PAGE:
4 Tips To Ease The Stress of Labor & Delivery

Welcome to Risky Baby Business, the Saturday column about babies and parents. Today we’re going to talk about some tips that can make the birthing process easier, particularly for the new dad.

If you are a high-risk pregnancy, you will most likely be delivering in a hospital. I have friends who are fierce about most things, but you push them through the doors of a hospital and they are likely to pass out in a puddle of stress on the floor. Hopefully neither you or your birthing partner suffer from “hospital anxiety.” If you do, it’s best to get it out in the open long before the birth.

Photo credit: Zazzle.com

What are some other steps you and your guy can take to minimize the stress associated with delivering a baby. Let’s face it, the majority of men are a little afraid of childbirth, at least the first time. They’ve been told their wife is going to be in pain and they can’t do much but hold her hand and breathe with her. Or so a lot of them think.

A “big picture” guy is a treasure in the delivery room. All a woman can focus on during the birthing process is what’s going on inside her body. But her birthing partner can focus on her, her breathing and what’s going on in the room.

Your childbirth partner needs to be someone who can keep his or her head. A partner who’s gonna crumple at the first sign of pain or screaming or blood is not who you want to be alone with during delivery. You need a birthing warrior, which brings us to our first tip…

If you think your partner’s going crumple, enlist a back-up.

Seriously. Line up your mom, your sister, your BFF. Get yourself a back-up because you want someone to keep things organized while the beautiful chaos of birthing is going on around you. You don’t want someone who’s going to out-scream you or stress you out.

What are some easy “back-up” things you can do in advance that will ease your stress?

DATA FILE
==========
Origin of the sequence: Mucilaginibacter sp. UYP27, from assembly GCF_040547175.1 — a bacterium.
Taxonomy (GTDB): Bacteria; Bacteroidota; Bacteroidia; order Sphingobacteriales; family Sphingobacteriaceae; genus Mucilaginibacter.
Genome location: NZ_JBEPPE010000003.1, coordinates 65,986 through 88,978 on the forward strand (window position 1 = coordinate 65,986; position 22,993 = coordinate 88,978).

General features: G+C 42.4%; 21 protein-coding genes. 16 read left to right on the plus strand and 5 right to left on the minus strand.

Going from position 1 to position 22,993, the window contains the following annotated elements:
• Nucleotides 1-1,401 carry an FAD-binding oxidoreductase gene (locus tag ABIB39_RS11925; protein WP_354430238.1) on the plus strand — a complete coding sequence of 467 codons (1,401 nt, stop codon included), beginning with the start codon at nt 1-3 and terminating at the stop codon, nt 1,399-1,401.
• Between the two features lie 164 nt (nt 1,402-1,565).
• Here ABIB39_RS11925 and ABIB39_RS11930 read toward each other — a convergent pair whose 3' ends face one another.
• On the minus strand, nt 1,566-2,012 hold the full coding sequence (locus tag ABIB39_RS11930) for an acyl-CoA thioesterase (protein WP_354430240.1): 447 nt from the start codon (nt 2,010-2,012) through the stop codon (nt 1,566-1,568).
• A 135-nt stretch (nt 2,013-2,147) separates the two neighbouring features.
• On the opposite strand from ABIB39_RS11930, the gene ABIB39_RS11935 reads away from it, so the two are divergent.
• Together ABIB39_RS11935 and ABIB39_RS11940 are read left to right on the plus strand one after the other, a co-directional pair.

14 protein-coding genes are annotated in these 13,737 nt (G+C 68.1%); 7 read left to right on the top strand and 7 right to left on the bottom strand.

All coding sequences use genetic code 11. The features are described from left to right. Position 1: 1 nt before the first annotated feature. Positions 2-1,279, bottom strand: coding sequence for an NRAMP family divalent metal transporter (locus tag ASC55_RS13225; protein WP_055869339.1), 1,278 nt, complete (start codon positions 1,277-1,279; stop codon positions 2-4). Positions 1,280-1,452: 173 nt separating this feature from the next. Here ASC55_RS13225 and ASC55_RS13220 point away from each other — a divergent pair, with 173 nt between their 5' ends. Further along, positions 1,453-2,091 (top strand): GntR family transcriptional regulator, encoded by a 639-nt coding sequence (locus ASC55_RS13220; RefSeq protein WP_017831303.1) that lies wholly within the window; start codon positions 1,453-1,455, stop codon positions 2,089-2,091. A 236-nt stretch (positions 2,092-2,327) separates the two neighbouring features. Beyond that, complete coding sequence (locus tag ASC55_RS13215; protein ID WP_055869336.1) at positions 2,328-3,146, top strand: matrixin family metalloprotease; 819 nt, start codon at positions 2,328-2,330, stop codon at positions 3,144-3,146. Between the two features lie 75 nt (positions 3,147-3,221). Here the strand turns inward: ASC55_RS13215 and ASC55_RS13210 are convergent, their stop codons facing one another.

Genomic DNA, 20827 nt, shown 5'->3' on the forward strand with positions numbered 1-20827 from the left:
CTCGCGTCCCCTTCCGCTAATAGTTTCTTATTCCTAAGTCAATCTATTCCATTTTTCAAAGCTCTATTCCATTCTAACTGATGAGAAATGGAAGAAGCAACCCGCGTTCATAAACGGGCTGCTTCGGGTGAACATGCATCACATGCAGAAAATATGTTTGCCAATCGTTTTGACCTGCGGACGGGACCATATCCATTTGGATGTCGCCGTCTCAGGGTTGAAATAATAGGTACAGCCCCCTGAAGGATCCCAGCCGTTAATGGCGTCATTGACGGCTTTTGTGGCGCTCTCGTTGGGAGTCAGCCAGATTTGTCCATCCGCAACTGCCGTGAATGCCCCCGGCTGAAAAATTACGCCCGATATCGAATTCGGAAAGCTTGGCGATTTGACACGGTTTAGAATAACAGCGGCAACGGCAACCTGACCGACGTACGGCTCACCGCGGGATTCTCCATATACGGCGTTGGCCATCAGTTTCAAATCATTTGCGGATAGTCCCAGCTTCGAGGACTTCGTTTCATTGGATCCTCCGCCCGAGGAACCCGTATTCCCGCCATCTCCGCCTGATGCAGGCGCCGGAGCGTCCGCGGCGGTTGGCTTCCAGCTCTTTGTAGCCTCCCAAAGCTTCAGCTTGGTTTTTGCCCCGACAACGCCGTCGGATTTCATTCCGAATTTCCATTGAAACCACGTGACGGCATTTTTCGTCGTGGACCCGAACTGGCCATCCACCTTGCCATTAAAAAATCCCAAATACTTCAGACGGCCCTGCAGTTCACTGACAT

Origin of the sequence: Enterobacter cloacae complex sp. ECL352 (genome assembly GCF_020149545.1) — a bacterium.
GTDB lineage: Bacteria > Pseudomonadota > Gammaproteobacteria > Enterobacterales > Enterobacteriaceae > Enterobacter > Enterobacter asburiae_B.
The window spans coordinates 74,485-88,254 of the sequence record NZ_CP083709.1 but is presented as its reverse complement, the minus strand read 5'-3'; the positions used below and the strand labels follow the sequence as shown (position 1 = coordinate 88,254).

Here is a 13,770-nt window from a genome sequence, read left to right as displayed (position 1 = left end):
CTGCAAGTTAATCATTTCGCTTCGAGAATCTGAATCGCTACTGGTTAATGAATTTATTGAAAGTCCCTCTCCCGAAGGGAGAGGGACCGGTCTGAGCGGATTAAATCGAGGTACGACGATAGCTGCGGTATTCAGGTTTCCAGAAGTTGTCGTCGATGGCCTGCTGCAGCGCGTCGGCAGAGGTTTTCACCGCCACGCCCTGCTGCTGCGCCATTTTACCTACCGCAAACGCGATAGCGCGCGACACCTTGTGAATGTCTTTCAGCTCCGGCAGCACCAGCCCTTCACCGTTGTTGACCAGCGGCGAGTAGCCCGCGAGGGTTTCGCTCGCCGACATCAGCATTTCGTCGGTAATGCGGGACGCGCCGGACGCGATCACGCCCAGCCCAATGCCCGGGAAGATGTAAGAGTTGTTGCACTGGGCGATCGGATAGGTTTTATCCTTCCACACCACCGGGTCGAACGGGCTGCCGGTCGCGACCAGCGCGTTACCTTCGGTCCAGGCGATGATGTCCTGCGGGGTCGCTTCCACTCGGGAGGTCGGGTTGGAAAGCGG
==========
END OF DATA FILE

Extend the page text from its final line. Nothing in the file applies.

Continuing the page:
Hire a doula

What is a doula? Here’s a great definition from DONA International, one of the oldest, most respected organizations for doula resources:

The word “doula” comes from the ancient Greek meaning “a woman who serves” and is now used to refer to a trained and experienced professional who provides continuous physical, emotional and informational support to the mother before, during and just after birth; or who provides emotional and practical support during the postpartum period.

With the amount of post-partum depression I had, I wish I’d known more about doulas providing post-pregnancy support. It might have helped me survive those first 6-8 months with a lot less emotional upheaval.

I don’t know how much doula’s cost but everyone I’ve spoken to who had one raved about the experience and DONA International will tell you everything you ever wanted to know.

Pack the hospital bag(s) wisely

Photo from blog.clarity.com

There is a chance that you’ll be running out the door at a fast clip when the baby comes, especially if you’re a first timer or at high-risk for birthing complications. They want you at the hospital, being monitored, much sooner than other new moms. My husband’s packing list was so amazing I’m thinking of making it into its own post. He worked on it for several weeks. However, for general tips about what to pack, click here.

Make a birthing plan

Most obstetricians will provide you with a birthing plan document if you ask them for it. Certainly it will be in your packet of information if you attend a birthing class or take a hospital tour.

Your birthing plan is your way of ensuring that your wishes are carried out, even if you cannot articulate them during the birthing process. They are taken very seriously these days by hospitals.